Gamers have shown that they are more than willing to meet developers halfway along the path of serious, engaging games. Up until this point, the movement of analyzing serious issues in contemporary mainstream games has focused on looking at the issues games gloss over, or the topics they deal with unsatisfactorily. Clearly, there is a large group of people interested in games with thematic challenges: instead of letting the absence of serious topics stymie their analysis, they instead utilized the absence to their advantage.

These folks are doing more than waiting for developers to meet them in the middle: they are actively calling out to them.


  1. Hey Scott, thanks for the link! I hadn't read about the panels at PAX, mostly because I was jealous I couldn't go. But this one sounds awesome, and it's good to hear that the subject came up at a fan-centric convention like PAX (usually the topic is reserved for the devs at GDC and the academics at Digra).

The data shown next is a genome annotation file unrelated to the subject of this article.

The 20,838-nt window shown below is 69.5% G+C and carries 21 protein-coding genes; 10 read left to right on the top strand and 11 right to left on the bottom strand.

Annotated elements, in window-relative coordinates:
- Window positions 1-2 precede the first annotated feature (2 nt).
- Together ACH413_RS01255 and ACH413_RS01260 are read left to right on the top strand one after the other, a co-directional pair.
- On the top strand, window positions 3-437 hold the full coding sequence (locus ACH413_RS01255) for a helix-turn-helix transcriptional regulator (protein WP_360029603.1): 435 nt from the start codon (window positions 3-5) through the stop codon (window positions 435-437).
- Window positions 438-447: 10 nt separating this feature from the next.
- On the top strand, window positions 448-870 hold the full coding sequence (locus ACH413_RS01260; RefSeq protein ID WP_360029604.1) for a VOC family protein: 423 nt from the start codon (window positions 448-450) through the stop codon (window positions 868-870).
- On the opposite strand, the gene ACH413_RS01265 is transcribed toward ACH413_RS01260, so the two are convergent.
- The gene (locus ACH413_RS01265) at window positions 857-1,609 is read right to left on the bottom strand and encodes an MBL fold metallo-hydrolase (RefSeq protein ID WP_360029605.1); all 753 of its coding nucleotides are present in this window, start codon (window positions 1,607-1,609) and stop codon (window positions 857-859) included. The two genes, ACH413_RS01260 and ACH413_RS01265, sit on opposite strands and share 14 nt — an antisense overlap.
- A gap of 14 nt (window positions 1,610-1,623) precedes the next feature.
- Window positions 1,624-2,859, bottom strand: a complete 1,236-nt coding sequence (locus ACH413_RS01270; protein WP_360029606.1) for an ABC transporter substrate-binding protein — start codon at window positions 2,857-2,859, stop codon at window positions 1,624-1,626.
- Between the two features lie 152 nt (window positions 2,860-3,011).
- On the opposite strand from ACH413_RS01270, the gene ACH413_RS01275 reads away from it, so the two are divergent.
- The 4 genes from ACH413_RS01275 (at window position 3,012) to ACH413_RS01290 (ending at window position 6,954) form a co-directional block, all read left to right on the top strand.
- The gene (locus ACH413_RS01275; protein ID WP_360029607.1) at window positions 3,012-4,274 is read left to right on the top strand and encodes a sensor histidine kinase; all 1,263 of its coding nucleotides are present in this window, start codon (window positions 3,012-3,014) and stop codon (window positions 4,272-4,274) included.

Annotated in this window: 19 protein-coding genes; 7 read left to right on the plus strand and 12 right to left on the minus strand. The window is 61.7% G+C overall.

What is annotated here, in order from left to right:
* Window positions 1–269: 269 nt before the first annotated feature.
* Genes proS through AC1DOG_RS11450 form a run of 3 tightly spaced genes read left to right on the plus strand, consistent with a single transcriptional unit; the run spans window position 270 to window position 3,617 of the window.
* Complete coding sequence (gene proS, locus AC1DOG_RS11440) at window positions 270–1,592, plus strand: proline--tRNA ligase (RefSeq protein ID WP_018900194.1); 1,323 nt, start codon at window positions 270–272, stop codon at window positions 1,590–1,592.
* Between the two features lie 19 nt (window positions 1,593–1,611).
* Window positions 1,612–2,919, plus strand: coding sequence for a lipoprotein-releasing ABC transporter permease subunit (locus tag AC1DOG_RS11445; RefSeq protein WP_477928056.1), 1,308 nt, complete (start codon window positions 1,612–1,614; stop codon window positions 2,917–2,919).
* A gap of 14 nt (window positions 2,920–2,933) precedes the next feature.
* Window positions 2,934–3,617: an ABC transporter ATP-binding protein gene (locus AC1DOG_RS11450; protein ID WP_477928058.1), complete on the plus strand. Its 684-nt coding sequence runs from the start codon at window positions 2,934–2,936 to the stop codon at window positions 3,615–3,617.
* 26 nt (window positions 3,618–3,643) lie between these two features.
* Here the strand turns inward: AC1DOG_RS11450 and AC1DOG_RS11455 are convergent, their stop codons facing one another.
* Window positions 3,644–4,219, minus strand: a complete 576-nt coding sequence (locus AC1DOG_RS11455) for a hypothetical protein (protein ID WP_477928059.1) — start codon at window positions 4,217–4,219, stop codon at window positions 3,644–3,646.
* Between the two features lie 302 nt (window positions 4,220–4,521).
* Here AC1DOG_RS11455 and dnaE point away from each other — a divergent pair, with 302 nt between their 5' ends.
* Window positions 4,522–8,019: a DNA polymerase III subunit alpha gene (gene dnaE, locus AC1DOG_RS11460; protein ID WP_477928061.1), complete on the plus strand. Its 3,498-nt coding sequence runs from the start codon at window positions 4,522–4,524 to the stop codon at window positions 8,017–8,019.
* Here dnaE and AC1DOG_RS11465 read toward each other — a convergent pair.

I'd say the first people who started talking about this stuff were Chris Crawford and Brenda Laurel, who were around in the early days of videogame creation and were some of the first to leave the mainstream industry to make games that were more meaningful to them. Most recently the discussion has been picked up by Mary Flanagan, Alexander Galloway, Miguel Sicart, and Ian Bogost (who I work with). If you guys are lacking something to read, all of those names have some pretty wonderful books where you can see them start to develop ways to find real-world systems and problems embedded in games that were obviously made primarily for entertainment. Over the summer we wrote a book about journalism and games, and one of the chapters I wrote for it is about journalism literacy embedded in AAA titles. It'll be free on the net when it's published, so I'll send you guys a link (though apparently publishing takes for ass ever).